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Close collaboration between engineers and manufacturers leads to the successful design of custom components, according to Joe Moxley, senior engineer at Custom Electronics.

In today’s market, fewer and fewer design engineers can purchase standard components from a distributor’s warehouse.

Facing increased demands for minimal size and maximum reliability, these engineers instead need custom components that meet individual specifications.

While custom work eliminates the problem of wasting resources on standard components that exceed size, weight and voltage requirements, custom jobs can introduce other complications.

In order to create successful outcomes, design engineers and component manufacturers must collaborate closely.

When an unexpected issue arises, solving it depends upon the strength of the relationship between the engineer and the manufacturer.

For instance, if a customer is dissatisfied with its capacitor supplier because of failures in the application, the manufacturer might also get frustrated.

The capacitor, designed according to standard specifications, might appear fine under testing analysis, even though the customer reports it fails in application.

The problem might be that the capacitor is mounted too closely to the printed circuit board, creating stray capacitance between the capacitor body and the board.

Because the capacitor thus formed in parallel with the mica paper capacitor is much lower in capacitance to the mica paper capacitor, the voltage stress is much higher and causes the circuit to short between internal connections in the mica paper capacitor and the printed circuit board.

Had the design engineer known that guideline from the beginning of the design process, an extra wrap of mylar tape around the mica paper capacitor would have provided the additional dielectric strength to prevent the arcing and solve the problem.

This kind of issue is difficult to correct, can cost both companies time and money and can be easily resolved through open communication and collaboration.

Design engineers should share all potentially applicable information with component manufacturers at the start of a project.

These details include: temperature, shock, vibration, atmospheric pressure and electrical stresses.

In many applications, all of these elements come into play and must be considered during the design stage.

A close working relationship between engineers can lead to many benefits.

If, for example, during discussions about how certain mica paper capacitors should be moulded it is found that resistor, diodes and other components are needed in the assembly and are part of the calculations of what space is available for the capacitor, the components can be assembled with the mica paper capacitor and moulded assemblies as single units, saving space and offering convenience for the customer.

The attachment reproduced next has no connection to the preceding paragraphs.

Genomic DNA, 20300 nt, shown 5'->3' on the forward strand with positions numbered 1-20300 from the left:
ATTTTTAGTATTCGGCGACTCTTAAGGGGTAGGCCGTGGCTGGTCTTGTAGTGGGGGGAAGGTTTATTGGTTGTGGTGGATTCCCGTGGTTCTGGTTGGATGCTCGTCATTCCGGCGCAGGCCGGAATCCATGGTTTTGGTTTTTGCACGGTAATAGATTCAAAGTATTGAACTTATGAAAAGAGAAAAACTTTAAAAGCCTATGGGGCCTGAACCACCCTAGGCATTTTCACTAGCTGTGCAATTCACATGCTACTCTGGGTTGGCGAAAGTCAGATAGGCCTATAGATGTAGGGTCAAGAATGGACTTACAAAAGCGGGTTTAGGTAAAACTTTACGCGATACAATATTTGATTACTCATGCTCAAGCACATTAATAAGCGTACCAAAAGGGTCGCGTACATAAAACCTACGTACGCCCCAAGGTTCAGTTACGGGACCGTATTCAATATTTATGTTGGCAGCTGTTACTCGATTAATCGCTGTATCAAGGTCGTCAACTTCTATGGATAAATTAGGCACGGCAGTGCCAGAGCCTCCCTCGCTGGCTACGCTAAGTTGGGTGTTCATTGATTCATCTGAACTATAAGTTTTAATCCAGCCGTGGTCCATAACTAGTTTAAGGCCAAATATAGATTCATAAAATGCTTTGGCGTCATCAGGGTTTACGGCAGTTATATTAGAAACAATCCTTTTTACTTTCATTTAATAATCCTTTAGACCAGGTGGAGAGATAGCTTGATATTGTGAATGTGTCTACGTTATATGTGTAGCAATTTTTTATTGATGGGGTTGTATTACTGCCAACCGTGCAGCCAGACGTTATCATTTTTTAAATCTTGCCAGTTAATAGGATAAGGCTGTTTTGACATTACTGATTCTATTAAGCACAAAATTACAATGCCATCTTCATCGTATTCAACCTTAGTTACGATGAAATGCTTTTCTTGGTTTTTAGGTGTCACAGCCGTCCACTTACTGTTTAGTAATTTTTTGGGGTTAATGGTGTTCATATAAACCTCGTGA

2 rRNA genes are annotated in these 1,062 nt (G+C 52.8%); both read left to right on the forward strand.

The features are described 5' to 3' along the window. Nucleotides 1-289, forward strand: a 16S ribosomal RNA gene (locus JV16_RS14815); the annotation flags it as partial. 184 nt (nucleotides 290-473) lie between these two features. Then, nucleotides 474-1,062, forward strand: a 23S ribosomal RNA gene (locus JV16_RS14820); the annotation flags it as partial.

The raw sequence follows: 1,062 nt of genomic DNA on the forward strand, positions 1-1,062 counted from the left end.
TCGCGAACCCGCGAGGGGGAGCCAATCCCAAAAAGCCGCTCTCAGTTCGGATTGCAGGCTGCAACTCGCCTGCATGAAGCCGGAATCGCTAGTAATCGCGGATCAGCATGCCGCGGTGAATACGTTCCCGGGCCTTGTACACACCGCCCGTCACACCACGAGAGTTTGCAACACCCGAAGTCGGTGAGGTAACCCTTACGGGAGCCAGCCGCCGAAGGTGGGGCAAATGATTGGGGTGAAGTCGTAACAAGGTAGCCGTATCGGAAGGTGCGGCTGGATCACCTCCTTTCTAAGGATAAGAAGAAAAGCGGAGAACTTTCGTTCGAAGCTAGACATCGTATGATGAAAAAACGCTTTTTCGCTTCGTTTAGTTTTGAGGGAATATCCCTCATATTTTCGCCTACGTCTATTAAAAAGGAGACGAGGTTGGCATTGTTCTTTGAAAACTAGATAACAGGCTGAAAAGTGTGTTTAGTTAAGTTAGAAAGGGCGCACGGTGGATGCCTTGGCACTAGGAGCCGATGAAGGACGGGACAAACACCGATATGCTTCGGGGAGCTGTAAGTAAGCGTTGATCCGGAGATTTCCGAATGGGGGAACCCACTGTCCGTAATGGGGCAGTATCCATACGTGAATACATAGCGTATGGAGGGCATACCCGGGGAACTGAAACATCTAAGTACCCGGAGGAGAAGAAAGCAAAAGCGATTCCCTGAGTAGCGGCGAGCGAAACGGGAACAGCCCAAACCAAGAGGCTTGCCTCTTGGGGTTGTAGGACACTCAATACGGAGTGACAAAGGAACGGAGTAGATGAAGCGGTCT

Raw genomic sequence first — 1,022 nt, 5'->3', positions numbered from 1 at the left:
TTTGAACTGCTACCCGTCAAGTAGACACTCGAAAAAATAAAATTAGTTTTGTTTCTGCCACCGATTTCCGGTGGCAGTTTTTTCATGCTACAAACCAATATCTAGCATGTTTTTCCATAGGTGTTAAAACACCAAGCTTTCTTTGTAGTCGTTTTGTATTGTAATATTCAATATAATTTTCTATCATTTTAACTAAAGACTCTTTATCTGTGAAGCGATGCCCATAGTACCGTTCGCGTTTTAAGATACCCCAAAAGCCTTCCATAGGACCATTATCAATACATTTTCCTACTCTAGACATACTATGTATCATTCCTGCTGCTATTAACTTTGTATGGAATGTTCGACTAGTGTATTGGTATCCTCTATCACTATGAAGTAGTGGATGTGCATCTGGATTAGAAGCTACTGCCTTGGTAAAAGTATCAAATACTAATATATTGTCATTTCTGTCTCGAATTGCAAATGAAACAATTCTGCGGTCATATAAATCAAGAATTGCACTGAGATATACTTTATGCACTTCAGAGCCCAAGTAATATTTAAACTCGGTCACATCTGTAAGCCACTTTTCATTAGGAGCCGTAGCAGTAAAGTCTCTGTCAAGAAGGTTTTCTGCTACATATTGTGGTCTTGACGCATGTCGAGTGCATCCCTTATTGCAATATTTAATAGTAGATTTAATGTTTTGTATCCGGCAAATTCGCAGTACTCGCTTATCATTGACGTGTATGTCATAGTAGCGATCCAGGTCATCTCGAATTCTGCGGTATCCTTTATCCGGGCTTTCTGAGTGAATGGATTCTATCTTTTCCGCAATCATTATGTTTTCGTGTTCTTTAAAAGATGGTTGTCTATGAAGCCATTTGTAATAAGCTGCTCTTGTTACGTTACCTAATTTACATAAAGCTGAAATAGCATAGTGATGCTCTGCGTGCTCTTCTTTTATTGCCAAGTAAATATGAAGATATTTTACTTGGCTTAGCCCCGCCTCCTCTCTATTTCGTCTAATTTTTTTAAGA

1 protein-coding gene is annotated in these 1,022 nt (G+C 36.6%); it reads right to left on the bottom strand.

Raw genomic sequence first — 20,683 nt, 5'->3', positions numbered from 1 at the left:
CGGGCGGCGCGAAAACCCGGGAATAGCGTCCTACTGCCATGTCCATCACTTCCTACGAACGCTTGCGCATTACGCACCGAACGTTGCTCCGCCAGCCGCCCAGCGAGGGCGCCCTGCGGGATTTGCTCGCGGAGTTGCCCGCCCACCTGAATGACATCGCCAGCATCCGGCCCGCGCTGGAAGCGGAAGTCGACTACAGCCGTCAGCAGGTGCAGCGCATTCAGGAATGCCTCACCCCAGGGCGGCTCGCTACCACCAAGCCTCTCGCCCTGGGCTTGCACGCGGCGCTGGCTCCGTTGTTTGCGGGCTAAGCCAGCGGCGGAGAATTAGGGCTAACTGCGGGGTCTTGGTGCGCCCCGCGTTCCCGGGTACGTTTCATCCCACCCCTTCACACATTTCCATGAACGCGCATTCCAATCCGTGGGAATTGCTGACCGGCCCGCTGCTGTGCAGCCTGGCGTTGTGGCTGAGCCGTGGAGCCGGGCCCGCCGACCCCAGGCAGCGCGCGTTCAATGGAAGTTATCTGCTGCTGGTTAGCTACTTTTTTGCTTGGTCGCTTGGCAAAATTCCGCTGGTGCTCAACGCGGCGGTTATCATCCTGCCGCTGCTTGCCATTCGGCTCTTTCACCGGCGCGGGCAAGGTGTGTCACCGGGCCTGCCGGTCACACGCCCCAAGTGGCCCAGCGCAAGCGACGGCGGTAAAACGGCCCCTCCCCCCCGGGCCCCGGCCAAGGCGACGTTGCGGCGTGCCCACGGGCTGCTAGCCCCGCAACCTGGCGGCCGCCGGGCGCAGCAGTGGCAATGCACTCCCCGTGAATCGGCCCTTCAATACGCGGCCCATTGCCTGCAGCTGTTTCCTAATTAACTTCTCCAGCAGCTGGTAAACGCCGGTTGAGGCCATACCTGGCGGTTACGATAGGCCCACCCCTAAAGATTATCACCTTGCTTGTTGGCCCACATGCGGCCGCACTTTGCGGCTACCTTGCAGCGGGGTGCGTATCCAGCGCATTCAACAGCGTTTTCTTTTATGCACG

Custom shapes to moulded units can also provide mounting options for other devices.

In addition to custom shapes, custom electrical terminations and mounting hardware can usually be integrated into the moulded unit to offer more space and weight savings.

These are benefits that can only be realised through the sharing of detailed information.

When design engineers and component manufacturers collaborate on accelerated life testing, they can also reap rewards that maximise design efficiency.

By testing samples of the desired capacitor at multiple elevated stress levels that are similar to the actual operating stresses, the capacitor will experience an accurate prediction of when and how it might fail.

These predictions can be made in a relatively short time.

An aircraft ignition system’s capacitor provides a clear example of how collaborative testing can affect the overall success of an application.

The process should begin by making samples of the desired capacitor with less mica paper dielectric than usual, for example, 10 units with 2.6 mils paper thickness, 10 units with 2.8 mils paper thickness and 10 units with 3.0 mils paper thickness, where the normal design criteria would call for 3.6 mils of dielectric.

Using a spark gap of the same breakdown voltage and using circuitry as close as possible to the finished unit provides three levels of voltage stress.

By using different oven temperatures of 85C and 125C, there are two levels for temperature stress.

Engineers can increase the pulse rate of the spark gap to speed up the process even more.

At 20Hz, companies can achieve 1.0 x 10 to the power of 8 pulses in less than two months.

With data from test procedures, the probability density function of each of the various stress factors can be graphically represented and used to calculate the acceleration factors for volts per mil stress and temperature.

Using that information, manufacturers can predict life at any given voltage or temperature with a certain degree of confidence and reliability.

Customised components offer several benefits to design engineers.

Rather than grappling with standardised products that exceed application needs and waste resources, companies can bring individual needs to the table before components are even formed.

To ensure successful outcomes, manufacturers and customers must work closely together with open, detailed communication.

Custom Electronics

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